I'm working on a science-fiction story, and a recent scene deals with someone tampering with the O2 levels of a ship's recycled atmosphere. I find myself wondering, what is the ideal oxygen level for longterm health in humans? In other words, what were the ship's O2 levels set to before they were changed?
According to my research Earth's air generally runs around 20.8-21% oxygen, and can be dangerous if it dips below 19.5% or so. The ISS, for example, uses a basic sea-level air mixture of about 21%. On the flip side, many athletes spend time in oxygen-rich environments to improve their training, and I know many scuba divers who use Nitrox tanks with up to 40% oxygen to give them energy and increase their focus, etc. However, I also know that using enriched air like that can lead to long-term issues and oxygen toxicity at certain levels.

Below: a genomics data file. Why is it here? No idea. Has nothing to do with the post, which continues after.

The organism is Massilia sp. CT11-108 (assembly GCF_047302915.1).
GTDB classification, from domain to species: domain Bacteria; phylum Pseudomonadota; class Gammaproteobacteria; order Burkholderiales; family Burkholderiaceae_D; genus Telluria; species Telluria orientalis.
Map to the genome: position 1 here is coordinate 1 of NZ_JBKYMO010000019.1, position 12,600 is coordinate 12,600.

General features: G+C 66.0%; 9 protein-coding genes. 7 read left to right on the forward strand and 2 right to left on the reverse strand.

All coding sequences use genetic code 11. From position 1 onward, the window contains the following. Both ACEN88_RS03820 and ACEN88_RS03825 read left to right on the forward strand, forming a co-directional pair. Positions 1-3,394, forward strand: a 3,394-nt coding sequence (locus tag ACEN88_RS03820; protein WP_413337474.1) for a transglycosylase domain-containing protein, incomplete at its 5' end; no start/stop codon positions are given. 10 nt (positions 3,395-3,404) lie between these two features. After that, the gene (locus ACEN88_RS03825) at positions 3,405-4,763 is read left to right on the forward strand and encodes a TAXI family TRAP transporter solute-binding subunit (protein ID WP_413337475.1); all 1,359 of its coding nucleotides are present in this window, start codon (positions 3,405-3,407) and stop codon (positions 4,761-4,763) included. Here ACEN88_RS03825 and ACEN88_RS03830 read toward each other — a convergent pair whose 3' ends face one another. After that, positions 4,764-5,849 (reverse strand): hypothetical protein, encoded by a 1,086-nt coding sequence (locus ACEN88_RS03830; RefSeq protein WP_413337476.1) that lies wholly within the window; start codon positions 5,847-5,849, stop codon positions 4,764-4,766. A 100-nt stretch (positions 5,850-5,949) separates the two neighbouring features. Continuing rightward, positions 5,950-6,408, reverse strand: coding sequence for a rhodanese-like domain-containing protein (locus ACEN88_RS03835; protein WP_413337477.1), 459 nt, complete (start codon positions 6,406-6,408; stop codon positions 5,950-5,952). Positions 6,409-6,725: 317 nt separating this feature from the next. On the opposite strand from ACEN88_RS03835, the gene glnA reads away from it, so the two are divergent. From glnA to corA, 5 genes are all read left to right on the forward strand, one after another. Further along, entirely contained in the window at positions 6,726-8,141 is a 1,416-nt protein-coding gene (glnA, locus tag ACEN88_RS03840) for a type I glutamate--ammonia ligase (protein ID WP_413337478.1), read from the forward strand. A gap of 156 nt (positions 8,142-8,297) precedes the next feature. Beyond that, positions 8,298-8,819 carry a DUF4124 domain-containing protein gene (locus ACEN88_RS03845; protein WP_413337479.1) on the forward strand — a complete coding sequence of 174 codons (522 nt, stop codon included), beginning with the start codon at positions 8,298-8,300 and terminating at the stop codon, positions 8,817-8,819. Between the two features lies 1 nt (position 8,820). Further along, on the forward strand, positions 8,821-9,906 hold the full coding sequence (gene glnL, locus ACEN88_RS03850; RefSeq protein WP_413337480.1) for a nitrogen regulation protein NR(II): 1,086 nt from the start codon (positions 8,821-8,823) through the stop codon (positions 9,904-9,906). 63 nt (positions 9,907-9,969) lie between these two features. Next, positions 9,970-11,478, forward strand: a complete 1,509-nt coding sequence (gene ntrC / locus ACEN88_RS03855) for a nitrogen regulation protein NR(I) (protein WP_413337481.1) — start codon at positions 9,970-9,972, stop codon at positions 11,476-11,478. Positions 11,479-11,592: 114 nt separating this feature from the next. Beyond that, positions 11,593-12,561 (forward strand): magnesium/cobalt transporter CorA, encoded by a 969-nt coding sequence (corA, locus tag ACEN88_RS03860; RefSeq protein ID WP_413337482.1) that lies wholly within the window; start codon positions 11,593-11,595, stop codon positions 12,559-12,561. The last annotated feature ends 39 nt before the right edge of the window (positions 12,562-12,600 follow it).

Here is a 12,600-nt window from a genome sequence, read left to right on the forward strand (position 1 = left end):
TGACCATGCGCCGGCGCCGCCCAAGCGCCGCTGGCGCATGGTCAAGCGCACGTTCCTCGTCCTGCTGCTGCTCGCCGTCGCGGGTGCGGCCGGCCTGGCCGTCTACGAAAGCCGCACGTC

So my question is, are there oxygen mixtures more beneficial to longterm human life than the Earth-standard 21%? If you could control the air mixture of a ship, would it be more beneficial to set it at 25%, or 30%, etc?
And just to be clear: I'm looking only for the longterm effects of the oxygen mixture on human health, and not other practical considerations (like chance of combustion, decompression, etc).